This year, the clergy and congregation of Norfolk’s Historic First Baptist Church, Bute Street will celebrate its 217th anniversary throughout July as it does yearly.
At the same time, it will observe the 111th anniversary of the birth of the building where members attend and carry about the weekly worship and daily ministries.
But this year, the church will celebrate another segment of its history and the city of Norfolk’s.
According to Lula Sears Rogers, the Chair of the Church’s History and Archives Ministry, on July 3, a program will be held recognizing the church’s connection to the Norfolk 17, the first African-American students to desegregate Norfolk’s all-White schools.
After several years of legal wrangling with the school board and White political power structure, the federal courts ordered the division to admit the 17 students to six of the schools which were all-White in the fall of 1958.
But the state ruled any all-White schools that were targeted for federal court-ordered desegregation to comply with the U.S. Supreme Court’s Brown Decision outlawing segregated schools had to close.
So Norfolk closed all of its Whites-only schools. The city’s all-Black schools remained open, including Booker T. Washington High School.
However, the federal court, based on the legal work by the NAACP and other elements of the Black community, ordered the city to reopen the schools finally in February 1959.
Originally, there were many more Black students who had been screened to attend the all-White schools after a series of academic and other tests to determine their fitness.
But the number was whittled down to 17. When the White schools targeted for desegregation were closed in the fall of 1958, First Baptist Church created a prep school in its basement for those 17 students.
Black educators volunteered to provide core educational courses the students needed to keep their skills up to par, until the federal courts forced the city to reopen the schools.
Today only 11 of the original Norfolk 17 are alive. On July 2, according to Rogers, during First Baptist’s 8 a.m. and 11 a.m. worship services, 17 students from schools all over the Hampton Roads area will do a symbolic march into the sanctuary.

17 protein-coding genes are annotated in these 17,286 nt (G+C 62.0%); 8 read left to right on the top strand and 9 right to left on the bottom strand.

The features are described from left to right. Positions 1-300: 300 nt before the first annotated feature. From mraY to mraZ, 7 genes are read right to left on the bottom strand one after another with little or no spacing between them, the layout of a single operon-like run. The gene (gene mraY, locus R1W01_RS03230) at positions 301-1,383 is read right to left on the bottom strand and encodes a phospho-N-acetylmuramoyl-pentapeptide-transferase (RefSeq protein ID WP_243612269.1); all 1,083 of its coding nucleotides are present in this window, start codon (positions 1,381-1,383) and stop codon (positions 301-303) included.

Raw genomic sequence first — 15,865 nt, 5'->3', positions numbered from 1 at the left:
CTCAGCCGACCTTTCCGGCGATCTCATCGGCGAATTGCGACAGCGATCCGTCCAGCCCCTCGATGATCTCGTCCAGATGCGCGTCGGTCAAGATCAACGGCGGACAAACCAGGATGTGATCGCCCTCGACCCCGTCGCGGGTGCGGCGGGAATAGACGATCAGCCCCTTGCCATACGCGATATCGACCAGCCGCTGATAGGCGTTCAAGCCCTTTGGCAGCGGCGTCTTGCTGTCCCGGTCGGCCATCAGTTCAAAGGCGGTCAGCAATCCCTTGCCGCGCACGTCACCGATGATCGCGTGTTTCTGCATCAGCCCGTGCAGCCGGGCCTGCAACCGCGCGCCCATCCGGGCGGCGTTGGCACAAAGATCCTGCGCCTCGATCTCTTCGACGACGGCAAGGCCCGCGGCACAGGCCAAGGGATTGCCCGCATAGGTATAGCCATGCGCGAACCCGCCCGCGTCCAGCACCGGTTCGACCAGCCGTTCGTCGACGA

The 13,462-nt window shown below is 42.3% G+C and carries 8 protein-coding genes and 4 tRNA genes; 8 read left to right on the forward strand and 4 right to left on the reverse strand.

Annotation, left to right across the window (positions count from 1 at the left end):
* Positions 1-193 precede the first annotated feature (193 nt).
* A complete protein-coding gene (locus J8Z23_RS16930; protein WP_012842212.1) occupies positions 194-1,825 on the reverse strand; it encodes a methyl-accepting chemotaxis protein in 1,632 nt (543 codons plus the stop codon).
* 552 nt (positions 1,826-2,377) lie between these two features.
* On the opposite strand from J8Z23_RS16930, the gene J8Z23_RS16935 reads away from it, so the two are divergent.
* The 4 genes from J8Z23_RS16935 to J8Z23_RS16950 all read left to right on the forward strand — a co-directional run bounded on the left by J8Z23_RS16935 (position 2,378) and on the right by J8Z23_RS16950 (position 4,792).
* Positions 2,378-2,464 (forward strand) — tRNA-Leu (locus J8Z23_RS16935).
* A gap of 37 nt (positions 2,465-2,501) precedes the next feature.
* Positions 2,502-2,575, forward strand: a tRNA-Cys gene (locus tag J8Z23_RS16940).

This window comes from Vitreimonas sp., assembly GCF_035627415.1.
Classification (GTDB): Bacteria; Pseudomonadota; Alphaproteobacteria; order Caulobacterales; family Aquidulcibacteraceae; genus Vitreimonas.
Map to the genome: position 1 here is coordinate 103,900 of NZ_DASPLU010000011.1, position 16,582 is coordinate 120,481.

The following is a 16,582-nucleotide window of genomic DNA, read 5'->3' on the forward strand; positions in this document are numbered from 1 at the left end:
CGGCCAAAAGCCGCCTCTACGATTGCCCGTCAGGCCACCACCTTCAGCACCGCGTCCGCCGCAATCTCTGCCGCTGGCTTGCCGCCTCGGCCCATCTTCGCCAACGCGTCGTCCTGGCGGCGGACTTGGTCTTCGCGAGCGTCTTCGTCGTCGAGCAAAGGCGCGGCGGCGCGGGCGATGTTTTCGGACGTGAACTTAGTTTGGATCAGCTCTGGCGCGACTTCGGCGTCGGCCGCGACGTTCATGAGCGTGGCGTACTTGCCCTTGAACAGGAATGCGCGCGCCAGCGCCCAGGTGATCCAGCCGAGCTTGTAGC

“Each of the children attend a school from each of the cities,” said Rogers. “Due to the sacrifices of the Norfolk 17, these children are able to attend these schools, some of which existed at the time of the desegregation battle 59 years ago.”
Rogers said that once the 17 children file into the sanctuary, Pat Turner, who enrolled at Norview Junior High School in February 1959 and is one of the remaining 11 members of the Norfolk 17, will enter last.
Her walk down the aisle of the sanctuary will cast the symbolic and historic spell on the event, Rogers said.
In 2008, after First Baptist observed the 50th anniversary of the Norfolk 17’s contribution to history, the city of Norfolk organized a broader series of events to do so.
Louis Cousins was enrolled at Maury High School in 1959. One of the most iconic images captured was Cousins sitting among a number of rows – alone – separate from the White student body during an assembly in the school’s auditorium.
Cousins and his Norfolk 17 colleagues have shared their recollections of the isolation, verbal abuse, and other slights directed toward them by resentful White students and teachers while attending schools and making history.